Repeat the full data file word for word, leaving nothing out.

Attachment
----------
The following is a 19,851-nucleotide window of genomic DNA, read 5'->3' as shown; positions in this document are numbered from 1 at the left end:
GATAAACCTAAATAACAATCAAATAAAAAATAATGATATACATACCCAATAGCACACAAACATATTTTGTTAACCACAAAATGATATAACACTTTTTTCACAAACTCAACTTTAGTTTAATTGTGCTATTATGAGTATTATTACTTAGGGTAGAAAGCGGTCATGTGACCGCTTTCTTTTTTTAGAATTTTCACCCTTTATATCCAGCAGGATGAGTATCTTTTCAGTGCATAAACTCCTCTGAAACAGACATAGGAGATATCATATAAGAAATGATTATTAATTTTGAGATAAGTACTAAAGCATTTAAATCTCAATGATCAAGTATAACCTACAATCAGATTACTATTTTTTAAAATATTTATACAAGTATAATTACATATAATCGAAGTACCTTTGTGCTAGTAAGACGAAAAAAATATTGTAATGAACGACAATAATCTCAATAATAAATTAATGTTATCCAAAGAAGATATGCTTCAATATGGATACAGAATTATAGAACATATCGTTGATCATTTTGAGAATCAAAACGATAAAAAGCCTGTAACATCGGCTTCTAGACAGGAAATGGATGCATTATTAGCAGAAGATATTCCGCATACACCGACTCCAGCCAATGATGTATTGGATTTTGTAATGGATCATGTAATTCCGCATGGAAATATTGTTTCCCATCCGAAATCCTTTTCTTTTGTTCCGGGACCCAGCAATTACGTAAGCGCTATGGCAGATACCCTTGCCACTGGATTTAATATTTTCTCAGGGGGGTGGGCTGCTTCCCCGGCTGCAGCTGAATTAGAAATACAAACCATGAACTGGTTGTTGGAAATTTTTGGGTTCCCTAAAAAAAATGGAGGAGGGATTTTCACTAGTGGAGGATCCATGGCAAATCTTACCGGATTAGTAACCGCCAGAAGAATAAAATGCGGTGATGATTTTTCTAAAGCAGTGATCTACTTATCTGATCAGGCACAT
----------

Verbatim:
The following is a 19,851-nucleotide window of genomic DNA, read 5'->3' as shown; positions in this document are numbered from 1 at the left end:
GATAAACCTAAATAACAATCAAATAAAAAATAATGATATACATACCCAATAGCACACAAACATATTTTGTTAACCACAAAATGATATAACACTTTTTTCACAAACTCAACTTTAGTTTAATTGTGCTATTATGAGTATTATTACTTAGGGTAGAAAGCGGTCATGTGACCGCTTTCTTTTTTTAGAATTTTCACCCTTTATATCCAGCAGGATGAGTATCTTTTCAGTGCATAAACTCCTCTGAAACAGACATAGGAGATATCATATAAGAAATGATTATTAATTTTGAGATAAGTACTAAAGCATTTAAATCTCAATGATCAAGTATAACCTACAATCAGATTACTATTTTTTAAAATATTTATACAAGTATAATTACATATAATCGAAGTACCTTTGTGCTAGTAAGACGAAAAAAATATTGTAATGAACGACAATAATCTCAATAATAAATTAATGTTATCCAAAGAAGATATGCTTCAATATGGATACAGAATTATAGAACATATCGTTGATCATTTTGAGAATCAAAACGATAAAAAGCCTGTAACATCGGCTTCTAGACAGGAAATGGATGCATTATTAGCAGAAGATATTCCGCATACACCGACTCCAGCCAATGATGTATTGGATTTTGTAATGGATCATGTAATTCCGCATGGAAATATTGTTTCCCATCCGAAATCCTTTTCTTTTGTTCCGGGACCCAGCAATTACGTAAGCGCTATGGCAGATACCCTTGCCACTGGATTTAATATTTTCTCAGGGGGGTGGGCTGCTTCCCCGGCTGCAGCTGAATTAGAAATACAAACCATGAACTGGTTGTTGGAAATTTTTGGGTTCCCTAAAAAAAATGGAGGAGGGATTTTCACTAGTGGAGGATCCATGGCAAATCTTACCGGATTAGTAACCGCCAGAAGAATAAAATGCGGTGATGATTTTTCTAAAGCAGTGATCTACTTATCTGATCAGGCACAT